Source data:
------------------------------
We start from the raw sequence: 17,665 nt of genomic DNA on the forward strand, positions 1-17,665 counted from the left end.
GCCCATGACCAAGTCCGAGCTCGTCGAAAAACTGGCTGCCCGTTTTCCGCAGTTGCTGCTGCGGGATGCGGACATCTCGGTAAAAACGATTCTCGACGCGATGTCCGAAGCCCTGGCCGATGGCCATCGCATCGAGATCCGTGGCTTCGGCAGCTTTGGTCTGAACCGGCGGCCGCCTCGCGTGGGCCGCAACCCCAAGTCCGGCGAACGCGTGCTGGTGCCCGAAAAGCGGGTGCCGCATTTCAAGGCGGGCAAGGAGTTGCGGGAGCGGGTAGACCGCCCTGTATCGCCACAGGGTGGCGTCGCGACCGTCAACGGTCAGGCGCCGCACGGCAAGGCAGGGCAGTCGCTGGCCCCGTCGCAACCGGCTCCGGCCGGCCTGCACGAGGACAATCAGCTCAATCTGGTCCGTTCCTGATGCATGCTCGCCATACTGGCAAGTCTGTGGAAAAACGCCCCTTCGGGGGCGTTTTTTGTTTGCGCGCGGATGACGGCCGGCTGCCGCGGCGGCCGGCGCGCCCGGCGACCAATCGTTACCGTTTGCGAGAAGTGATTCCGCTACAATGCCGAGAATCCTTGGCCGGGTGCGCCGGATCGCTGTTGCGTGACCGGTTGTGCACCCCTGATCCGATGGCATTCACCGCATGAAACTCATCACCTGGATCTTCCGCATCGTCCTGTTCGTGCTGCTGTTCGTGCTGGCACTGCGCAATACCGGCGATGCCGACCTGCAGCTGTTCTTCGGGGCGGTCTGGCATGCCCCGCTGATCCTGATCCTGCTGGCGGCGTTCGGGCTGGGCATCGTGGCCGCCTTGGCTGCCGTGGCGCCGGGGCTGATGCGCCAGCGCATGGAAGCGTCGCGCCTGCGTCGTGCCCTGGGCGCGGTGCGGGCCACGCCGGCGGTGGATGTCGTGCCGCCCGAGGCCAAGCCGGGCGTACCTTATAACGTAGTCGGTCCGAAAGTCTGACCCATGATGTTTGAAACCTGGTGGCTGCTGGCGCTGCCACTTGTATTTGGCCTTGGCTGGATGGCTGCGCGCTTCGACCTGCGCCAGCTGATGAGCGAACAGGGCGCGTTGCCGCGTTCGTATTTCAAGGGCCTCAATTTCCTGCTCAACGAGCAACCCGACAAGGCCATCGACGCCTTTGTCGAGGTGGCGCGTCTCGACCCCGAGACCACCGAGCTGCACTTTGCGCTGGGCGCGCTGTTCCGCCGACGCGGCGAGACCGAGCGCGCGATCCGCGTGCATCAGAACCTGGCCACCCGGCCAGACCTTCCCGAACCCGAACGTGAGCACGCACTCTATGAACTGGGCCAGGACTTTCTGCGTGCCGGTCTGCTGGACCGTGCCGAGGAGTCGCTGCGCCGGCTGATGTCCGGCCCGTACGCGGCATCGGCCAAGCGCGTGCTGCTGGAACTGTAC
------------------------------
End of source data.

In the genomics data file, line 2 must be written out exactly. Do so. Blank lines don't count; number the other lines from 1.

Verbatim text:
GCCCATGACCAAGTCCGAGCTCGTCGAAAAACTGGCTGCCCGTTTTCCGCAGTTGCTGCTGCGGGATGCGGACATCTCGGTAAAAACGATTCTCGACGCGATGTCCGAAGCCCTGGCCGATGGCCATCGCATCGAGATCCGTGGCTTCGGCAGCTTTGGTCTGAACCGGCGGCCGCCTCGCGTGGGCCGCAACCCCAAGTCCGGCGAACGCGTGCTGGTGCCCGAAAAGCGGGTGCCGCATTTCAAGGCGGGCAAGGAGTTGCGGGAGCGGGTAGACCGCCCTGTATCGCCACAGGGTGGCGTCGCGACCGTCAACGGTCAGGCGCCGCACGGCAAGGCAGGGCAGTCGCTGGCCCCGTCGCAACCGGCTCCGGCCGGCCTGCACGAGGACAATCAGCTCAATCTGGTCCGTTCCTGATGCATGCTCGCCATACTGGCAAGTCTGTGGAAAAACGCCCCTTCGGGGGCGTTTTTTGTTTGCGCGCGGATGACGGCCGGCTGCCGCGGCGGCCGGCGCGCCCGGCGACCAATCGTTACCGTTTGCGAGAAGTGATTCCGCTACAATGCCGAGAATCCTTGGCCGGGTGCGCCGGATCGCTGTTGCGTGACCGGTTGTGCACCCCTGATCCGATGGCATTCACCGCATGAAACTCATCACCTGGATCTTCCGCATCGTCCTGTTCGTGCTGCTGTTCGTGCTGGCACTGCGCAATACCGGCGATGCCGACCTGCAGCTGTTCTTCGGGGCGGTCTGGCATGCCCCGCTGATCCTGATCCTGCTGGCGGCGTTCGGGCTGGGCATCGTGGCCGCCTTGGCTGCCGTGGCGCCGGGGCTGATGCGCCAGCGCATGGAAGCGTCGCGCCTGCGTCGTGCCCTGGGCGCGGTGCGGGCCACGCCGGCGGTGGATGTCGTGCCGCCCGAGGCCAAGCCGGGCGTACCTTATAACGTAGTCGGTCCGAAAGTCTGACCCATGATGTTTGAAACCTGGTGGCTGCTGGCGCTGCCACTTGTATTTGGCCTTGGCTGGATGGCTGCGCGCTTCGACCTGCGCCAGCTGATGAGCGAACAGGGCGCGTTGCCGCGTTCGTATTTCAAGGGCCTCAATTTCCTGCTCAACGAGCAACCCGACAAGGCCATCGACGCCTTTGTCGAGGTGGCGCGTCTCGACCCCGAGACCACCGAGCTGCACTTTGCGCTGGGCGCGCTGTTCCGCCGACGCGGCGAGACCGAGCGCGCGATCCGCGTGCATCAGAACCTGGCCACCCGGCCAGACCTTCCCGAACCCGAACGTGAGCACGCACTCTATGAACTGGGCCAGGACTTTCTGCGTGCCGGTCTGCTGGACCGTGCCGAGGAGTCGCTGCGCCGGCTGATGTCCGGCCCGTACGCGGCATCGGCCAAGCGCGTGCTGCTGGAACTGTAC